DblurDoseNet: A deep residual learning network for voxel radionuclide dosimetry compensating for single-photon emission computerized tomography imaging resolution

Zongyu Li, Jeffrey A. Fessler, Justin K. Mikell, Scott J. Wilderman, Yuni K. Dewaraja

Research output: Contribution to journalArticlepeer-review

12 Scopus citations

Abstract

Purpose: Current methods for patient-specific voxel-level dosimetry in radionuclide therapy suffer from a trade-off between accuracy and computational efficiency. Monte Carlo (MC) radiation transport algorithms are considered the gold standard for voxel-level dosimetry but can be computationally expensive, whereas faster dose voxel kernel (DVK) convolution can be suboptimal in the presence of tissue heterogeneities. Furthermore, the accuracies of both these methods are limited by the spatial resolution of the reconstructed emission image. To overcome these limitations, this paper considers a single deep convolutional neural network (CNN) with residual learning (named DblurDoseNet) that learns to produce dose-rate maps while compensating for the limited resolution of SPECT images. Methods: We trained our CNN using MC-generated dose-rate maps that directly corresponded to the true activity maps in virtual patient phantoms. Residual learning was applied such that our CNN learned only the difference between the true dose-rate map and DVK dose-rate map with density scaling. Our CNN consists of a 3D depth feature extractor followed by a 2D U-Net, where the input was 11 slices (3.3 cm) of a given Lu-177 SPECT/CT image and density map, and the output was the dose-rate map corresponding to the center slice. The CNN was trained with nine virtual patient phantoms and tested on five different phantoms plus 42 SPECT/CT scans of patients who underwent Lu-177 DOTATATE therapy. Results: When testing on virtual patient phantoms, the lesion/organ mean dose-rate error and the normalized root mean square error (NRMSE) relative to the ground truth of the CNN method was consistently lower than DVK and MC, when applied to SPECT images. Compared to DVK/MC, the average improvement for the CNN in mean dose-rate error was 55%/53% and 66%/56%; and in NRMSE was 18%/17% and 10%/11% for lesion and kidney regions, respectively. Line profiles and dose–volume histograms demonstrated compensation for SPECT resolution effects in the CNN-generated dose-rate maps. The ensemble noise standard deviation, determined from multiple Poisson realizations, was improved by 21%/27% compared to DVK/MC. In patients, potential improvements from CNN dose-rate maps compared to DVK/MC were illustrated qualitatively, due to the absence of ground truth. The trained residual CNN took about 30 s on a single GPU (Tesla V100) to generate a 512 (Formula presented.) 512 (Formula presented.) 130 dose-rate map for a patient. Conclusion: The proposed residual CNN, trained using phantoms generated from patient images, has potential for real-time patient-specific dosimetry in clinical treatment planning due to its demonstrated improvement in accuracy, resolution, noise, and speed over the DVK/MC approaches.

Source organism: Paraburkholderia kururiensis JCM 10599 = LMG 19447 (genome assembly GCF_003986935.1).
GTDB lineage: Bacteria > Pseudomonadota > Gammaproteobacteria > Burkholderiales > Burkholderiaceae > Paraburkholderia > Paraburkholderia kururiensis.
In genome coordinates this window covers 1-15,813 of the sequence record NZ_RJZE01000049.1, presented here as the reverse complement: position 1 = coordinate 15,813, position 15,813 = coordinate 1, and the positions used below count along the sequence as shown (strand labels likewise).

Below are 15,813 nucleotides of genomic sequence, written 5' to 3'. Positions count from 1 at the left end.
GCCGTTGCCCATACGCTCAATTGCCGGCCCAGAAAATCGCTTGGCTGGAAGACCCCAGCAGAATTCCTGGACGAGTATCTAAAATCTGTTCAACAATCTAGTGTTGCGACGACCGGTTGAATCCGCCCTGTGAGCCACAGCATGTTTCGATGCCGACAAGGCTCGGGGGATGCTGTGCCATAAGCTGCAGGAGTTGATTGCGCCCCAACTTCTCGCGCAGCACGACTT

Original languageEnglish
Pages (from-to)1216-1230
Number of pages15
JournalMedical physics
Volume49
Issue number2
DOIs
StatePublished - Feb 2022

Keywords

  • Lu-177 therapy
  • SPECT resolution effects
  • deep learning
  • voxel–level dosimetry

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